In a real-life-based simulation featuring a commercial dispute between a European and an Asian shareholder of a joint venture, the participants put their skills into practice. Despite the difficulties arising from cultural differences, distrust and differing business ideas and visions, the participants achieved favorable settlements, applying value-creation strategies and tactics that laid the ground for potential future work and maintaining a healthy relationship between the parties. The workshop also identified effective methods to deal with intercultural difference, to influence one’s negotiation opponents and to send strong signals while finding a beneficial solution outside of traditional litigation. Steffen Pihlblad, Secretary General of the DIA, shared his experience of international conflicts and how to solve them through negotiations and other alternative dispute resolution mechanisms. The event concluded with a reception for networking, experience exchange and many discussions among the participants about their individual experiences and upcoming challenges.
A senior in-house counsel summarized the workshop as: “It was an excellent workshop and I really liked the speakers – they were good at communicating and, even if you knew the topic, they were good at setting new angles.”
The DIA and Pfromm Negotiations are pleased to invite you to the workshop “Solving International Disputes through Strategic Negotiations” on 7 April 2016 from 13:00 to 17:30 at the DIA’s premises. The workshop is free of charge but registration is mandatory due to the limited number of seats. Members of the Danish Corporate Counsel Association have priority. For more information and registration, please read the event brochure.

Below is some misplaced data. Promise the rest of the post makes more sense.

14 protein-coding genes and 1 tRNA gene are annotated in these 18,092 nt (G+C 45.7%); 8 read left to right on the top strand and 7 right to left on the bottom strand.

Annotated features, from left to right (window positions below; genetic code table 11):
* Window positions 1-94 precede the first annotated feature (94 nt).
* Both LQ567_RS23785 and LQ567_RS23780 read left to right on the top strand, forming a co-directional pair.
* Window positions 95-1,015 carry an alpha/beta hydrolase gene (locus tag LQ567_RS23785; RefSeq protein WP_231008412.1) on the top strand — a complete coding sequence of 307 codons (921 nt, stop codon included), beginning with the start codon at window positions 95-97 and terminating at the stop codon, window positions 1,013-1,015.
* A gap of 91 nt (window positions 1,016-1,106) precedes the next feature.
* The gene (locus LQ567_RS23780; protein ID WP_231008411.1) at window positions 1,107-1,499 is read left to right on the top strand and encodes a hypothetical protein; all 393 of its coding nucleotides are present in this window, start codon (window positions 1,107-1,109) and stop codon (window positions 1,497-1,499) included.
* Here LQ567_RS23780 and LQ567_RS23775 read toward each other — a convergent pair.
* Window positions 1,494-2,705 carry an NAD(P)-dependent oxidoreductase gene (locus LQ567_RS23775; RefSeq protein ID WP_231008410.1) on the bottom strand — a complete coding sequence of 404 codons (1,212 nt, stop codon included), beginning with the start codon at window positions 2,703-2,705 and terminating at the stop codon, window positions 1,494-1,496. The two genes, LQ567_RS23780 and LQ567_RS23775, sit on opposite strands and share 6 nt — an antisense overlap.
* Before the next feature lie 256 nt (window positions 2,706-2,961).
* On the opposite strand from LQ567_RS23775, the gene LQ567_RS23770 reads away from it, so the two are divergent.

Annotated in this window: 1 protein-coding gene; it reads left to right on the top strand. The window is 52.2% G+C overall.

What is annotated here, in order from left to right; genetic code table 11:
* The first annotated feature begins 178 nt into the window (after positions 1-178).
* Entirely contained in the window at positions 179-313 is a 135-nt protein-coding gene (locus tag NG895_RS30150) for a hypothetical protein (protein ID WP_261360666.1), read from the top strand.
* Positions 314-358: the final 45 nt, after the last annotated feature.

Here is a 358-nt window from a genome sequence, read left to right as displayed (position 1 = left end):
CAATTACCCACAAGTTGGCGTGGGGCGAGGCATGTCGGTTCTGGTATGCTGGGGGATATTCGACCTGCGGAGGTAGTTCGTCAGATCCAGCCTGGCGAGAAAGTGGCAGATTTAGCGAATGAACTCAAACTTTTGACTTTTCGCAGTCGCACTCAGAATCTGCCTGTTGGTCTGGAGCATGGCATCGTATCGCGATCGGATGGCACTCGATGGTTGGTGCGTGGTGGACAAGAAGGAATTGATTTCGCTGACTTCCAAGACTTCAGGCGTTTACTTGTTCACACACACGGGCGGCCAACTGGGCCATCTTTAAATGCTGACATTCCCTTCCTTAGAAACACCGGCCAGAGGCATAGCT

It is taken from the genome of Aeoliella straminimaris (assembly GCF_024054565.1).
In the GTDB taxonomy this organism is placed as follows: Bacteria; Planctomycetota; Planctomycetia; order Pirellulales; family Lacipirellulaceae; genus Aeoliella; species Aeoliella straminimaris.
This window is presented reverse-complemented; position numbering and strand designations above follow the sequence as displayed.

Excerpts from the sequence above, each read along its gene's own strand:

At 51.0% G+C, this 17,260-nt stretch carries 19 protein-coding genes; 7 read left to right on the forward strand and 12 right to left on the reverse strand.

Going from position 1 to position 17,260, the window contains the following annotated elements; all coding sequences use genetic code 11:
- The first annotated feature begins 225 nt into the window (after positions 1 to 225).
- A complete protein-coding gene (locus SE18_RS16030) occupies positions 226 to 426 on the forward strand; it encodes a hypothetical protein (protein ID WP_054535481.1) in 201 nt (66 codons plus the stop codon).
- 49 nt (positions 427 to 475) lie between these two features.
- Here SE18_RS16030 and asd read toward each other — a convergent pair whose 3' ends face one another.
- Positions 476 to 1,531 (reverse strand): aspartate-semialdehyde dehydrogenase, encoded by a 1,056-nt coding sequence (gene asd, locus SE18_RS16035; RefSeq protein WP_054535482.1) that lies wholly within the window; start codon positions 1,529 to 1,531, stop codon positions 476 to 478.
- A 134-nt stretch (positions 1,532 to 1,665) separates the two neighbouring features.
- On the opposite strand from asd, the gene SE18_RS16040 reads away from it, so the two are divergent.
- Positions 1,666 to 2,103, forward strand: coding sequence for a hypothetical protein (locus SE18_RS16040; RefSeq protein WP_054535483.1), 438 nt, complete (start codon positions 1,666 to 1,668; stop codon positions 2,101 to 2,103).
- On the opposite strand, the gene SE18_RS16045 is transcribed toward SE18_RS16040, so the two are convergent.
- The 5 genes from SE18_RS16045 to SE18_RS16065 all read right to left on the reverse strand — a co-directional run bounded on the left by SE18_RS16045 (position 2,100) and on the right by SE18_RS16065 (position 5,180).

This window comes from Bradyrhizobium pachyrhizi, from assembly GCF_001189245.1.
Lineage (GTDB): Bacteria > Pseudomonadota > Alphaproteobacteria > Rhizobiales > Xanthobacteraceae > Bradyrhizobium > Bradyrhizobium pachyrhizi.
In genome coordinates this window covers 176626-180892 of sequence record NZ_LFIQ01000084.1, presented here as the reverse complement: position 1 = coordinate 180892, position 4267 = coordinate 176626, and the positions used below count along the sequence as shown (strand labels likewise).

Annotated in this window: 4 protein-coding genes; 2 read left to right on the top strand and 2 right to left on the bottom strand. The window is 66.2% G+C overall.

The Danish Supreme Court confirms, in its decision of 28 January 2016, that an arbitral award can only be set aside as contrary to ordre public if there have been such extraordinarily serious mistakes that the arbitral award is manifestly incompatible with the domestic legal system.
The arbitral tribunal has ruled on whether the distribution agreement, as interpreted by the arbitral tribunal’s reasoning, is contrary to EU competition law. The arbitral tribunal interpreted the agreement as meaning that it involved a partnership where both parties undertook some obligations and got some rights, including Taewoong’s duty to inform AH Industries on orders received and to respect AH Industries’ privileged position in relation to customers developed by AH Industries for Taewoong, which limited Taewoong’s rights to benefit from AH Industries’ distribution work without offering AH Industries a reasonable compensation. It was the arbitral tribunal’s analysis of such obligations that they do not conflict with EU competition law (see section 401 of the arbitral award).